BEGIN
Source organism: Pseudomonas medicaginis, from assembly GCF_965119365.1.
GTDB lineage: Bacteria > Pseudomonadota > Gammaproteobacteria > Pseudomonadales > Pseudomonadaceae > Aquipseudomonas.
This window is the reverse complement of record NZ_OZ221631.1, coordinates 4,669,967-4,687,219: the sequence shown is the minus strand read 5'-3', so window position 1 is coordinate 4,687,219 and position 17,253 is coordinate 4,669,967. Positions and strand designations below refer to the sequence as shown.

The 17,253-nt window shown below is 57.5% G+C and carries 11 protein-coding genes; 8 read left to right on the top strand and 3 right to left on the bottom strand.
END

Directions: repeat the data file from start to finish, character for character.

Source organism: Pseudomonas medicaginis, from assembly GCF_965119365.1.
GTDB lineage: Bacteria > Pseudomonadota > Gammaproteobacteria > Pseudomonadales > Pseudomonadaceae > Aquipseudomonas.
This window is the reverse complement of record NZ_OZ221631.1, coordinates 4,669,967-4,687,219: the sequence shown is the minus strand read 5'-3', so window position 1 is coordinate 4,687,219 and position 17,253 is coordinate 4,669,967. Positions and strand designations below refer to the sequence as shown.

The 17,253-nt window shown below is 57.5% G+C and carries 11 protein-coding genes; 8 read left to right on the top strand and 3 right to left on the bottom strand.